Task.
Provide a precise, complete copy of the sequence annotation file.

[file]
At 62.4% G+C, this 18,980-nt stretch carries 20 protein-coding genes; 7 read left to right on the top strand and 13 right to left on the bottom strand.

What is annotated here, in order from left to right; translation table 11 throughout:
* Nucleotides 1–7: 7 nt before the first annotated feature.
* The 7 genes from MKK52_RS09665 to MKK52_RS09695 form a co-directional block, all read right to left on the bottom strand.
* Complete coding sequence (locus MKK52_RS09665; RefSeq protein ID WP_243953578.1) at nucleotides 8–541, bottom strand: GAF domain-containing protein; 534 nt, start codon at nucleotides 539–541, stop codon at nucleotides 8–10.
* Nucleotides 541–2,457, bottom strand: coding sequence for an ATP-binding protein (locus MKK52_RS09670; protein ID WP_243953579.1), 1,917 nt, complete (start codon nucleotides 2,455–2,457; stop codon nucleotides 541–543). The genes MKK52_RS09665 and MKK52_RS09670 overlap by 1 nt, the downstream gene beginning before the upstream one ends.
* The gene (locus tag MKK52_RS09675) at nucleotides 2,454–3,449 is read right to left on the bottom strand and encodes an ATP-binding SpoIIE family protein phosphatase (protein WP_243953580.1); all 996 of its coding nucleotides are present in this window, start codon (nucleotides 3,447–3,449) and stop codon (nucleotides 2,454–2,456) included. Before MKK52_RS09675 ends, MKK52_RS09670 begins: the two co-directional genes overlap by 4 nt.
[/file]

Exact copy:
At 62.4% G+C, this 18,980-nt stretch carries 20 protein-coding genes; 7 read left to right on the top strand and 13 right to left on the bottom strand.

What is annotated here, in order from left to right; translation table 11 throughout:
* Nucleotides 1–7: 7 nt before the first annotated feature.
* The 7 genes from MKK52_RS09665 to MKK52_RS09695 form a co-directional block, all read right to left on the bottom strand.
* Complete coding sequence (locus MKK52_RS09665; RefSeq protein ID WP_243953578.1) at nucleotides 8–541, bottom strand: GAF domain-containing protein; 534 nt, start codon at nucleotides 539–541, stop codon at nucleotides 8–10.
* Nucleotides 541–2,457, bottom strand: coding sequence for an ATP-binding protein (locus MKK52_RS09670; protein ID WP_243953579.1), 1,917 nt, complete (start codon nucleotides 2,455–2,457; stop codon nucleotides 541–543). The genes MKK52_RS09665 and MKK52_RS09670 overlap by 1 nt, the downstream gene beginning before the upstream one ends.
* The gene (locus tag MKK52_RS09675) at nucleotides 2,454–3,449 is read right to left on the bottom strand and encodes an ATP-binding SpoIIE family protein phosphatase (protein WP_243953580.1); all 996 of its coding nucleotides are present in this window, start codon (nucleotides 3,447–3,449) and stop codon (nucleotides 2,454–2,456) included. Before MKK52_RS09675 ends, MKK52_RS09670 begins: the two co-directional genes overlap by 4 nt.